"It was designed from the ground up to have a service-oriented approach," said Thom Robbins, director, .NET platform marketing, Microsoft. "Developers can set attributes that run, implement a set of security protocols like WS* and configuration files, and they can write one set of code and mirror it on two end points."
Although Dollar had already begun the project without WCF, Arrowood said the change was fairly simple. "When we got involved with WCF, we did it midstream. We had Web services we needed to migrate, but it wasn't that painful. We were able to reuse the code behind most everything," he said. "If you keep a clean separation between Web services and the business logic it's pretty painless. It's not as simple as throwing a tag on top of a method call, but at the same time it makes you think more architecturally."
With WCF, he said, developers don't have to think about things like the communication protocol, but rather the contract. Developers focus on building the messages that will flow to and from the services, not on ASMX or MSMQ, Arrowood said.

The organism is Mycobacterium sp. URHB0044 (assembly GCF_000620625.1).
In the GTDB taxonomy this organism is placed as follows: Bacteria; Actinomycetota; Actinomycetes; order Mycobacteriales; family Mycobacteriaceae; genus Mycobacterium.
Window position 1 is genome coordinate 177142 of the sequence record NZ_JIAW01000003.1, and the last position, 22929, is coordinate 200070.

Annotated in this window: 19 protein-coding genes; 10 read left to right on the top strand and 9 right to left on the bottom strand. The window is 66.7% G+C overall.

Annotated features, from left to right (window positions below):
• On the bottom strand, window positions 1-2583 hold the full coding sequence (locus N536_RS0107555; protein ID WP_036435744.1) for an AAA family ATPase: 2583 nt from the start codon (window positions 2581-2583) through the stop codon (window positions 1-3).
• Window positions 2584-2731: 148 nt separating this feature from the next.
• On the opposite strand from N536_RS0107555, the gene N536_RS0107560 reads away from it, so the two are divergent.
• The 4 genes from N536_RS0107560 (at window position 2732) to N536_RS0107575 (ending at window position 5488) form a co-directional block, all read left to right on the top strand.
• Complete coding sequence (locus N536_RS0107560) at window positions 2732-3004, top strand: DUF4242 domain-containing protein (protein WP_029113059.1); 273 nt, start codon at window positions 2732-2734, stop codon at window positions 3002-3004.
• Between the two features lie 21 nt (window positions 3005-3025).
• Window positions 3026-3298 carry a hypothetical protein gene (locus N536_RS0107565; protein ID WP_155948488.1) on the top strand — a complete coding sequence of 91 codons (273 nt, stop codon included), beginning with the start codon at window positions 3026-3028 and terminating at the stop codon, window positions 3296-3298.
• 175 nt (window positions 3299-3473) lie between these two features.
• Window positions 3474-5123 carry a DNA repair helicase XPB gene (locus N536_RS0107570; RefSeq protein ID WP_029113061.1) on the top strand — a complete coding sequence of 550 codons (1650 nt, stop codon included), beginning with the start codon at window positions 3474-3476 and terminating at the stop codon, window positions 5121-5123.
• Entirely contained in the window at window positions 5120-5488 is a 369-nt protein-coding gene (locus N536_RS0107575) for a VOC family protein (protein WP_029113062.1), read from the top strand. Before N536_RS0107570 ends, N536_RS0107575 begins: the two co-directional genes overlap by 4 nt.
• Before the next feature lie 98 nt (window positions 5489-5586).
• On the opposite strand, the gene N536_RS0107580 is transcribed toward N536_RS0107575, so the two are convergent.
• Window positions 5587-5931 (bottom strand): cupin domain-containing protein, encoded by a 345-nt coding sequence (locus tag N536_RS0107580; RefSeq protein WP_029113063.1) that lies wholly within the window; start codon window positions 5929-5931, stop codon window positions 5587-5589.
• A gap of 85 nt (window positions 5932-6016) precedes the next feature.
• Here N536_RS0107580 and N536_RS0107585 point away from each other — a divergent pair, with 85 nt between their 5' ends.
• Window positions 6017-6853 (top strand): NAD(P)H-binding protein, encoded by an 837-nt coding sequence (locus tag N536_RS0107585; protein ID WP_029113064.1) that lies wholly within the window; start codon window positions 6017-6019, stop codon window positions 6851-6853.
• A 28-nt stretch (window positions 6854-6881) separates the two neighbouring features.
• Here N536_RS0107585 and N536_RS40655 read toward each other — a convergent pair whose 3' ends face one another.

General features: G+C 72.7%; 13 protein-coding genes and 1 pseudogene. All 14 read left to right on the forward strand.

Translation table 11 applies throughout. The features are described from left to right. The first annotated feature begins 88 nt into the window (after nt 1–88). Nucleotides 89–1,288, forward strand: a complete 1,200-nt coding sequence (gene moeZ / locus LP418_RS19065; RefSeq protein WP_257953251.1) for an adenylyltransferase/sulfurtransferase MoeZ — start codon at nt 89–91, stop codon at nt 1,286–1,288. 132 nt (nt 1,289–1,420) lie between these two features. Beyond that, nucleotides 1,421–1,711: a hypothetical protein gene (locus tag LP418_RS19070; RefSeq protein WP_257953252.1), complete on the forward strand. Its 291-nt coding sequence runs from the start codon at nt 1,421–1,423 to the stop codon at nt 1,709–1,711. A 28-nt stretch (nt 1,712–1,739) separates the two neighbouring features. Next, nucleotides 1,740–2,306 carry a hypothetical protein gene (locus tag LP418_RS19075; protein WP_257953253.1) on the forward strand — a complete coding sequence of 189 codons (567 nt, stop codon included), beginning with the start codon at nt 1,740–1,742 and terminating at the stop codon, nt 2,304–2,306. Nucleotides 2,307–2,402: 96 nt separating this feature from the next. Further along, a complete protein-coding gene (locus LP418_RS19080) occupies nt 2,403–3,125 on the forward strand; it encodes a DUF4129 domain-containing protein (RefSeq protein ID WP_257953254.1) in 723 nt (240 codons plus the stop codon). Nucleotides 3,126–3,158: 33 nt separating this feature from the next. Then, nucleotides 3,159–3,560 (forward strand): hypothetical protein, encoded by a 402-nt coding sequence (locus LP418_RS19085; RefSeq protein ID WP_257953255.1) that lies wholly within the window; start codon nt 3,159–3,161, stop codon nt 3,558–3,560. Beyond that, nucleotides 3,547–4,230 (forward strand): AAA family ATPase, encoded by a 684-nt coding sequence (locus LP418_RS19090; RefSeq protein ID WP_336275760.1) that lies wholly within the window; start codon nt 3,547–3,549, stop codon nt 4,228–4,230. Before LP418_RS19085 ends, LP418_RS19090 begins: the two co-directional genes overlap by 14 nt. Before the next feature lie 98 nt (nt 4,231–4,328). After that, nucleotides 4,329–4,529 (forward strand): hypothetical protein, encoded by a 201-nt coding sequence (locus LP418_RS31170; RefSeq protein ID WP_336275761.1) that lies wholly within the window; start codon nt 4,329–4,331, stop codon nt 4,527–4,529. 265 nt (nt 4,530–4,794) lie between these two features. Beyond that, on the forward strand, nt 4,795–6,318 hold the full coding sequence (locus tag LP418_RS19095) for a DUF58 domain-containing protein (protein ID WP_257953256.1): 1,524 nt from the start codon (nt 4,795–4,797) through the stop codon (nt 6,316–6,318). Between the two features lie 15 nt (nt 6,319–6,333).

Nor do developers have to focus as much energy on security, Robbins said.
"You don't have to code separately for security," he said. "We provide that through a set of declarations; you don't have to do anything but turn on the declaration. It gives administrators more productivity because they can manage through configuration files. You don't have to change running code to repoint at a new address. You can switch from HTTP to TCP, or import messaging queuing, and you can do that automatically."
The model itself, Robbins said, allows developers to focus on writing application code and business logic rather than worry about the transport layer. "A lot of problems developers were having with the service-oriented model is they had to be concerned about what transport they were flowing over, what the end point was. [WCF] changes the model for how developers look at building service-oriented applications."